Biblical Crimes

For thousands of years the Bible has been promoted as the ultimate in moral guidance. But anyone possessed with genuine respect for moral conduct often staggers away in bewilderment.

Indeed, the opening chapters of Genesis kicks things off with a highly questionable take on common ethics. Adam and Eve are apparently fashioned for fun and games for they are placed naked in a decievingly paradisical setting in which two trees hold center stage–two trees that they are forbidden to use as a source of food. The godly set up is a game of entrapment. When the inevitable happens and they eat of the tree, God feins outrage that they gave in to temptation and declares death to be their punishment–not just Adam and Eve, but all life forms! The divine rules of the game do not take into account that if the couple had no experience with life how could they comprehend the threat of death?

Kicked out of Paradise, Adam and Eve produce two sons. One, Cain, is an agriculturalist and the other, Abel, is a sheepherder. For all the blessings that God bestowed, He expected material offerings to be brought to him by Adam’s sons. Abel dutifully slit a sheep’s throat and God found it pleasing, but Cain’s gift so laborously tended from the soil was scorned.

Cain, not surprisingly, smarted at the discrimination and in frenzy at holy prejudice killed his brother. There were no laws established in Paradise so this act cannot technically be called murder or even manslaughter. The “justice” meted out to Cain by the Omniscient One was banishment from Cain’s native land and a command that he not till the ground any more. It was evolutionary for Cain one might say, for he was wonderfully successful after that. We are not supposed to ask; if God was all-powerful, why didn’t he simply resurrect Abel and give instruction on moral beahavior?

The same loose concept of moral conduct continues throughout the “Good Book” with material goodies being awarded by God to morally deficient persons. Aggression is highly praised in the divine tales, and war crimes regarded as acceptable–if carried out for God’s security. Examples: under Moses’ generalship the Israelites killed all the Midianite men, their kings and the prophet Balaam; Joshua loved holocaustic violence in which even thousands of noncombatant women, children and aged were slaughtered; deceitful David exterminated men, women and children in various stories, even sawing them and hacking them to pieces. He was also partial to penis trophies.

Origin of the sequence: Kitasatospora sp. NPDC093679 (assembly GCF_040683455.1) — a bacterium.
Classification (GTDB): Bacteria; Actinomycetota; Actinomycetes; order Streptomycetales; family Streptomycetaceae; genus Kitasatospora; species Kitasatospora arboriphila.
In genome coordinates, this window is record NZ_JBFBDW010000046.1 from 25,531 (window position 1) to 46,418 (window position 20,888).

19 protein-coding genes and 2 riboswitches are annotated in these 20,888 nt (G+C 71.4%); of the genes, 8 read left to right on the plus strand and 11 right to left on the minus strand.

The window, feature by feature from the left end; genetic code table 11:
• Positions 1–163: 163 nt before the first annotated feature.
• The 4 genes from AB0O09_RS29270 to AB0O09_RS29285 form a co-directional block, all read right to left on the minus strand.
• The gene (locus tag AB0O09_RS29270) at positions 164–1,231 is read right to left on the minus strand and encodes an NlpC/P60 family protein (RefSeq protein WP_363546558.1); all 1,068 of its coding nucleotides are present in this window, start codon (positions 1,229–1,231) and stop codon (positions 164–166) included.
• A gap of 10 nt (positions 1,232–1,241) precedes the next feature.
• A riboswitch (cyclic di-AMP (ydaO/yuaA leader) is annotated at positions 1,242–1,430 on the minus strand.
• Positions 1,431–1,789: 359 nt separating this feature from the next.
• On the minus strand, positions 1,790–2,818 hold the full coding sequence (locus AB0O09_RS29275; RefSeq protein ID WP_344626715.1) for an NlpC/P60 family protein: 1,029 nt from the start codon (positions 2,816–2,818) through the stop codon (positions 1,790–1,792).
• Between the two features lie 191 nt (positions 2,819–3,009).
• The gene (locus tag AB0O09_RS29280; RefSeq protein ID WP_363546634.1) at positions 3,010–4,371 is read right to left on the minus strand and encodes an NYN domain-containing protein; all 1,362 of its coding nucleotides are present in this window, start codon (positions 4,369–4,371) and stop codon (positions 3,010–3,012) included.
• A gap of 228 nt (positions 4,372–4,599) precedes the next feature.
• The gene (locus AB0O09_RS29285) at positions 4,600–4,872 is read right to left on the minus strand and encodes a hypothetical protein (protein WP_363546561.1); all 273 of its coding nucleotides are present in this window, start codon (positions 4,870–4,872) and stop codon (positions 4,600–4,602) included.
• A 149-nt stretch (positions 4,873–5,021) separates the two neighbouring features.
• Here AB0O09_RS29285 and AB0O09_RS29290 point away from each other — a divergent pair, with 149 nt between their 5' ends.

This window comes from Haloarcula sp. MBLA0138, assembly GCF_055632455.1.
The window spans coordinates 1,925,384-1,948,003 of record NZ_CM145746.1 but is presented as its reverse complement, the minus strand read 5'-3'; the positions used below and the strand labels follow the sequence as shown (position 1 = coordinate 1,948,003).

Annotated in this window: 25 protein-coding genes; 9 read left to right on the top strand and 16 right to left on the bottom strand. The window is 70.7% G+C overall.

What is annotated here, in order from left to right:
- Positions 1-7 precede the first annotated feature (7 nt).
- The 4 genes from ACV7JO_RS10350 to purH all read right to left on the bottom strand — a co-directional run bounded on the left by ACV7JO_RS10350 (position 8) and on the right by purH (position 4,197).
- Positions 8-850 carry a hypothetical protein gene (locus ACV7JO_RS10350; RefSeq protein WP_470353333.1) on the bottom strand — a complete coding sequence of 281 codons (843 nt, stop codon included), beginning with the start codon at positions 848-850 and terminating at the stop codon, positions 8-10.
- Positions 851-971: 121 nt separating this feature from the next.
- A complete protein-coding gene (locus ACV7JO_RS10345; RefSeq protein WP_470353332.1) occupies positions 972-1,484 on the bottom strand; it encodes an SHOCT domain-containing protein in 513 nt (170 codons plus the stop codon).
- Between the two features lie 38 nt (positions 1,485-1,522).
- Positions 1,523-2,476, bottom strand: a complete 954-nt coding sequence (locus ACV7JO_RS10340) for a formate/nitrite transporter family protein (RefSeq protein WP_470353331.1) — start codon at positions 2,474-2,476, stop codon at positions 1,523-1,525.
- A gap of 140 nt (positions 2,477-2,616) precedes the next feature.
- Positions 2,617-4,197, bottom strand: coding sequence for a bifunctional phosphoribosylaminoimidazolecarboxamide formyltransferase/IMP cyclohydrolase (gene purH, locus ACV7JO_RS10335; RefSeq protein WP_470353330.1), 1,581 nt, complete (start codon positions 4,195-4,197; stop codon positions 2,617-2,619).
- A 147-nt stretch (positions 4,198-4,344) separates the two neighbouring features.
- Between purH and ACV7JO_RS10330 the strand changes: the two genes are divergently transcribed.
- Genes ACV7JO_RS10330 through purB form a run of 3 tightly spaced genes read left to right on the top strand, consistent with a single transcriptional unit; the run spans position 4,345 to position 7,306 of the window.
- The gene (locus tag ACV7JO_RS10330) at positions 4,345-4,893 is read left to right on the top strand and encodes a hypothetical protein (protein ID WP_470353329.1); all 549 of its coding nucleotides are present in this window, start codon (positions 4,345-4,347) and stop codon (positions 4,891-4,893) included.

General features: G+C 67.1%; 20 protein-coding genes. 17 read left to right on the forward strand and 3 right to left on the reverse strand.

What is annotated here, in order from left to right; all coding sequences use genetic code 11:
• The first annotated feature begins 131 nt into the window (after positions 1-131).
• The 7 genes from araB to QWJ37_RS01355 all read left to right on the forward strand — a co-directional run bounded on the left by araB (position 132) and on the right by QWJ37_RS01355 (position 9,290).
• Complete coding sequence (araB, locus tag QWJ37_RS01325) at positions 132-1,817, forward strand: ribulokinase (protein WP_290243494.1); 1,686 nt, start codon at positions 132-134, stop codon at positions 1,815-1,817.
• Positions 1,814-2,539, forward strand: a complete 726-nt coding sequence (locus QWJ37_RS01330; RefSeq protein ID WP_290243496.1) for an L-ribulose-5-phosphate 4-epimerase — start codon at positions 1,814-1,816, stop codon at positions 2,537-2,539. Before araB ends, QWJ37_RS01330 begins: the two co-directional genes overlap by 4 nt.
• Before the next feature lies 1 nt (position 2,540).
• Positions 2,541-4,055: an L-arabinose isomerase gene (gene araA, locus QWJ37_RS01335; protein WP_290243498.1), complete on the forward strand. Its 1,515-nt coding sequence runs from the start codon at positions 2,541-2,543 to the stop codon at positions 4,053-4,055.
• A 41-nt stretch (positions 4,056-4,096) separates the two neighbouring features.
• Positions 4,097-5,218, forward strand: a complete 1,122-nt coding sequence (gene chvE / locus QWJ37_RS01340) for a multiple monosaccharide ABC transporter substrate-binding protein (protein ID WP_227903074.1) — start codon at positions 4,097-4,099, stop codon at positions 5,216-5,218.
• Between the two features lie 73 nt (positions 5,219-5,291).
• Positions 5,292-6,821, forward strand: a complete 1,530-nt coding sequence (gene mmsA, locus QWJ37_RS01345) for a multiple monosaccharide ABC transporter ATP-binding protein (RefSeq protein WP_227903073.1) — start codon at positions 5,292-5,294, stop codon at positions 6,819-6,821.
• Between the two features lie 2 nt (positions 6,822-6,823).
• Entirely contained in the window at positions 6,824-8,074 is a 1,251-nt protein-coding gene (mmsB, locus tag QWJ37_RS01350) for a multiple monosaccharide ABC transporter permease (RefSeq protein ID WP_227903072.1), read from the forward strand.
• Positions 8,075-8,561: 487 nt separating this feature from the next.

Other bibilcal characters are admired for homicide: the “prophet” Elijah, for example, killed 450 priests of Baal to “justify” Jehovah; the “prophet” Elisha sent out two bears to kill 48 children who had mocked his bald head; Esther is praised for scheming the murders of Persians; Jezebel admired for trumping up false charges against a father and his two sons so they would be slain. Etc, etc, etc…

Sexual escapades and misconduct, as long as they are strictly heterosexual, are sniffed over. Lot and his daughters merit no chastising for incest; the maltreatment of Sarah by Abraham benefitted Abraham; Isaac followed his father’s footsteps and profitted by passing his wife off as his sister to the king; deceitful David indulged in adultery and had the woman’s husband set up for assassination; Dinah, Jacob’s daughter, too young to give legal consent was defiled by her half-brother; etc. etc. etc.

Nowhere throughout these “holy” stories is it ever told how a seeker may achieve a personal state of grace. Maybe because that requires a high respect for true ethics and morality.

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